|Posted on February 26, 2015 at 1:25 PM|
I said to a poet, "I can hardly stand to read the news - there's so little I can do." His response? "Knowing is doing." A little knowledge goes a long way. Sometimes the news leads me to silly antidotes - like putting a chicken hat on my head. Other times, the news prompts me to take a specific action. Last fall a young man in my country took his life, and the life of several of his friends. What grief. It impacted me deeply. Within 24 hours I'd formulated my response. I would visit as many classrooms as I could fit in - in a specified period of time - and teach them ways to manage life's events by virture of journal keeping. I did that last week. Hundreds of kids, through the generosity of many who supported my journey, got their own journal and a bunch of stickers to decorate it.
If you have listened to the news lately and felt overwhelmed by the enormity of it...bring it down. Bring it in. What are YOUR unique skills? Perhaps you cannot travel to the other side of the world to use those skills...you CAN use them in your own community in the name of compassion. In the interest of healing wounds. Honoring the fact that every single person contributing good makes a huge difference in the balance of the planet.
And - here's me...with a chicken hat on my head. This laughter balances the news for me, as well as taking specific actions. "Sometimes the best thing to do, in fact, the ONLY thing to do, is just sit down and laugh." mary anne radmacher
|Posted on February 16, 2015 at 2:25 PM|
This is my dog Woodrow. He's ALL IN. His tail is wagging wildly and his big dog haunches are poking up in the air. When he came up for clean air the uppoer portion of his dog body was covered in dirt. He shook it off but a lot of it came home with him. I know. I the person in charge of the vacuum.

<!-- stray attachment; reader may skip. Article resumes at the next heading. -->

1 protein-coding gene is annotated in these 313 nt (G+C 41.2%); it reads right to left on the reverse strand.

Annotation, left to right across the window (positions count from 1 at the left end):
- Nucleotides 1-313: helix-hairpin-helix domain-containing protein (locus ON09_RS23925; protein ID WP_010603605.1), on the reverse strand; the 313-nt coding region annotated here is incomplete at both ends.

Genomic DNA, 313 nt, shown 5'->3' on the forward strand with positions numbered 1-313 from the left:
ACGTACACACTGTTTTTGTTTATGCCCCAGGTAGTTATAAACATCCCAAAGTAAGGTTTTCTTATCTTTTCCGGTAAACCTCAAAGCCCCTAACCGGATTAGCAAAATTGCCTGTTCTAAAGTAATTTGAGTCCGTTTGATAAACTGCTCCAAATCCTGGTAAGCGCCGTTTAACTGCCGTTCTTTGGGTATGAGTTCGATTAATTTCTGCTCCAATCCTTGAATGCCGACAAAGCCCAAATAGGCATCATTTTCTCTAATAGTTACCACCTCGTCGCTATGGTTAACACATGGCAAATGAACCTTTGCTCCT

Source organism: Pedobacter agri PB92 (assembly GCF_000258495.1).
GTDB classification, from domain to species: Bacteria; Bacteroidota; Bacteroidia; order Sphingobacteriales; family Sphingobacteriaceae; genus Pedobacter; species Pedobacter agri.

I take a lot of lessons from this. When I am ALL IN, utterly committed to something, I can see very little else. My butt might be sticking up in the air, vulnerable and without qualification, open to all kinds of judgments. When I'm ALL IN there is no multi tasking. When my head is pushing into an increasingly smaller hole, just like Woodrow here, there's no room for a cell phone, or an iPod, or even another somebody. Just me. In pursuit of the thing that has called me to be ALL IN.
When I rise up, or OUT, as in this case, I am dirty. Covered in the hummus of all the soil and matter that I've been digging through. If I want to do anything else, I have to shake it off. Clean myself off. Reset. And carry on.
It strikes me that my humanity, pursuing a passion, is so very much like Woodrow digging after whatever he was digging for in this hole. He doesn't always share the specifics with me. I cannot always multi task. Sometimes I have to DIG IN, focus, shut myself off from other elements and stimulation. And that means occasionally my torso might be configured in such a way that is, at very best, unflattering. Oh, well. When I am pursuing a passion with keen focus, considering what others might think of me does not figure into the equation. Upon further consideration...most of the things I've done in my life to date would not have been done if I had been concerned with what "other people" might think. Perhaps that is the biggest lesson that Woodrow's efforts have brought to me. Thanks, Woodrow, for the big ole' metaphorical bone of wisdom you just shared at my feet. Good Dog. Go. Go dig a hole. I'm All In.
|Posted on February 8, 2015 at 4:40 PM|
I'm just going to say it. Bigger is not always better. Sometimes small is elegant and productive and spiritually rewarding.